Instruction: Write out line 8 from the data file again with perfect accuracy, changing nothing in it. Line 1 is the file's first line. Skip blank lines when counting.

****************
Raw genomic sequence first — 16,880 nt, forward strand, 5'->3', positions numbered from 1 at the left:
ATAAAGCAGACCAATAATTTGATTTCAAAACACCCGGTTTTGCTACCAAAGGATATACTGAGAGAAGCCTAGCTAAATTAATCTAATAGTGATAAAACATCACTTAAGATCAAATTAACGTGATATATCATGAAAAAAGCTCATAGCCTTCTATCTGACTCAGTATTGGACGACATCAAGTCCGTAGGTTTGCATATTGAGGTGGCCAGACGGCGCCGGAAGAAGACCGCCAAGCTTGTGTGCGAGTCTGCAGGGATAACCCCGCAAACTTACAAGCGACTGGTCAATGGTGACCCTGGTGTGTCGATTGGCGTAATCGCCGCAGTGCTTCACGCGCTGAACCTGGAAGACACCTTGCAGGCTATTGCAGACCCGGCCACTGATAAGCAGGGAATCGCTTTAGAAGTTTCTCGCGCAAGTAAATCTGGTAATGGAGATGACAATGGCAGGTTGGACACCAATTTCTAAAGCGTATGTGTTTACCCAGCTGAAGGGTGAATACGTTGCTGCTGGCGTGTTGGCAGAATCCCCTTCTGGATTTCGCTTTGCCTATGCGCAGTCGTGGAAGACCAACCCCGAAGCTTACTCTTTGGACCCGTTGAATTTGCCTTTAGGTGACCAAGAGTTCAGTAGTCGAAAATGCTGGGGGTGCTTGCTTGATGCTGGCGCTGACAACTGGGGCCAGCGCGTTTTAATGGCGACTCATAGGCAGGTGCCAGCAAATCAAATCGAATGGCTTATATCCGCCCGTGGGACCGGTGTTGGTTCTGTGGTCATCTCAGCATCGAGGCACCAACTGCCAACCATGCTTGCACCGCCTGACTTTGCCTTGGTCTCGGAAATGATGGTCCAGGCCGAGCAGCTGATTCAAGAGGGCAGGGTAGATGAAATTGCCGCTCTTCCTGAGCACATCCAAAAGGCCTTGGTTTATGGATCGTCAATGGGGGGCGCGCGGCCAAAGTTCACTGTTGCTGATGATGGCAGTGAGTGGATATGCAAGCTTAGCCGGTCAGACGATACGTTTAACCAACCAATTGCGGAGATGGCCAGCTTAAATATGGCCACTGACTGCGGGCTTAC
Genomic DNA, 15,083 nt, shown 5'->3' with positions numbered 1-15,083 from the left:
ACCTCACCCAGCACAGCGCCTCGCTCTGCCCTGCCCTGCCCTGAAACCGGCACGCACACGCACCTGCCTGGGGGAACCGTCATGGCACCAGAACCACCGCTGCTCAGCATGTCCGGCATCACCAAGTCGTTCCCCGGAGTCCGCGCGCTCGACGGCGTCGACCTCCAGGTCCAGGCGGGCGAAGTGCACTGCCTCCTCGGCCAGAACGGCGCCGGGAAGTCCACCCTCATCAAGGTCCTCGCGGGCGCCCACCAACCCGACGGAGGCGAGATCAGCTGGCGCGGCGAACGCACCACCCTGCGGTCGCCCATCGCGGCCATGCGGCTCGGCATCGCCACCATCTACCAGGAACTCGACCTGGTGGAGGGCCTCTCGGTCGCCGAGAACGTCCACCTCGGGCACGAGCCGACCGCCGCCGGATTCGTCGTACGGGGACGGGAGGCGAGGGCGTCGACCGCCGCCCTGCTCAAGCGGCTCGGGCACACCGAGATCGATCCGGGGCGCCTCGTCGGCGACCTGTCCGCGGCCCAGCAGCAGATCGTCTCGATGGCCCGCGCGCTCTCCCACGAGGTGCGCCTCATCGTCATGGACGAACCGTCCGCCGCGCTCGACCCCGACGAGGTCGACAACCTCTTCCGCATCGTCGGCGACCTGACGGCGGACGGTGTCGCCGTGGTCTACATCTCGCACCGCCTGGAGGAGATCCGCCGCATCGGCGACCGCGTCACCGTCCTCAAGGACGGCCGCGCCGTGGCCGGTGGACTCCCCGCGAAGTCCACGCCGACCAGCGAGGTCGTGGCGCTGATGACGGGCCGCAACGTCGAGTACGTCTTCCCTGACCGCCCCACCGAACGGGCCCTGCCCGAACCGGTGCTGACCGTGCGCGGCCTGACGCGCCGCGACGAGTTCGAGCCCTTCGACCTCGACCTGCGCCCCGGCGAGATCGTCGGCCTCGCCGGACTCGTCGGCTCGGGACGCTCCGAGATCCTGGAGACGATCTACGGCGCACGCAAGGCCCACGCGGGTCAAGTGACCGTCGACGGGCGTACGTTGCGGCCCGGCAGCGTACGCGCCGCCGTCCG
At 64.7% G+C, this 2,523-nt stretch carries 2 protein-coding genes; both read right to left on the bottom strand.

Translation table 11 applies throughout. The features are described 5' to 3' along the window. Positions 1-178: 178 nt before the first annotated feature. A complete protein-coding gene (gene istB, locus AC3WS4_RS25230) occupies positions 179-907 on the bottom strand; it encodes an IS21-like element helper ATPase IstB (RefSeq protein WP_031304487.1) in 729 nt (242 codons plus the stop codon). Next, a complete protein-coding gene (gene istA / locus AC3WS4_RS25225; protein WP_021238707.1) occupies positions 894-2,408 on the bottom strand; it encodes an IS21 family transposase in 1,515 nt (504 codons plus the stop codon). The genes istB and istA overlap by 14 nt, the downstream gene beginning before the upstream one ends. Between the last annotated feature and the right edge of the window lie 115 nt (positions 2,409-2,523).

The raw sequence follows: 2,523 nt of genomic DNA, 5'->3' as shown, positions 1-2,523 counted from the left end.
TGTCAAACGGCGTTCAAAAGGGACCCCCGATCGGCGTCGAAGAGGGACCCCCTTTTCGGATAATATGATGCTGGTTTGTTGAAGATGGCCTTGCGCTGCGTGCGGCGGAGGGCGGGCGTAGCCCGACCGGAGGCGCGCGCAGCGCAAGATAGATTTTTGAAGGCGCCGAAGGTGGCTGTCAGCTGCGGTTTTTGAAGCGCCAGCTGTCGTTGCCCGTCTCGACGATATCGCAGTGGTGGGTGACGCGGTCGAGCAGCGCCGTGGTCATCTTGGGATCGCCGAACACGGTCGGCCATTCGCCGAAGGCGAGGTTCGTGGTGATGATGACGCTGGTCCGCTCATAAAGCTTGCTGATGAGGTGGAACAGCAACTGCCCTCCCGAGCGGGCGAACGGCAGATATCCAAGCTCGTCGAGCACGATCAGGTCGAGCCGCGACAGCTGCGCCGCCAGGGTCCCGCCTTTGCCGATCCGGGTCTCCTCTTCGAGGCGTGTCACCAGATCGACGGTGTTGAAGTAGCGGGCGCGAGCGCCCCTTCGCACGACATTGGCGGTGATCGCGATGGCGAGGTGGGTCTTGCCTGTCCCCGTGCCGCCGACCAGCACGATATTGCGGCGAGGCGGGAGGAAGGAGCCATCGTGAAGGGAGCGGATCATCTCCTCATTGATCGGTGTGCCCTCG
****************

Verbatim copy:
TGTCAAACGGCGTTCAAAAGGGACCCCCGATCGGCGTCGAAGAGGGACCCCCTTTTCGGATAATATGATGCTGGTTTGTTGAAGATGGCCTTGCGCTGCGTGCGGCGGAGGGCGGGCGTAGCCCGACCGGAGGCGCGCGCAGCGCAAGATAGATTTTTGAAGGCGCCGAAGGTGGCTGTCAGCTGCGGTTTTTGAAGCGCCAGCTGTCGTTGCCCGTCTCGACGATATCGCAGTGGTGGGTGACGCGGTCGAGCAGCGCCGTGGTCATCTTGGGATCGCCGAACACGGTCGGCCATTCGCCGAAGGCGAGGTTCGTGGTGATGATGACGCTGGTCCGCTCATAAAGCTTGCTGATGAGGTGGAACAGCAACTGCCCTCCCGAGCGGGCGAACGGCAGATATCCAAGCTCGTCGAGCACGATCAGGTCGAGCCGCGACAGCTGCGCCGCCAGGGTCCCGCCTTTGCCGATCCGGGTCTCCTCTTCGAGGCGTGTCACCAGATCGACGGTGTTGAAGTAGCGGGCGCGAGCGCCCCTTCGCACGACATTGGCGGTGATCGCGATGGCGAGGTGGGTCTTGCCTGTCCCCGTGCCGCCGACCAGCACGATATTGCGGCGAGGCGGGAGGAAGGAGCCATCGTGAAGGGAGCGGATCATCTCCTCATTGATCGGTGTGCCCTCG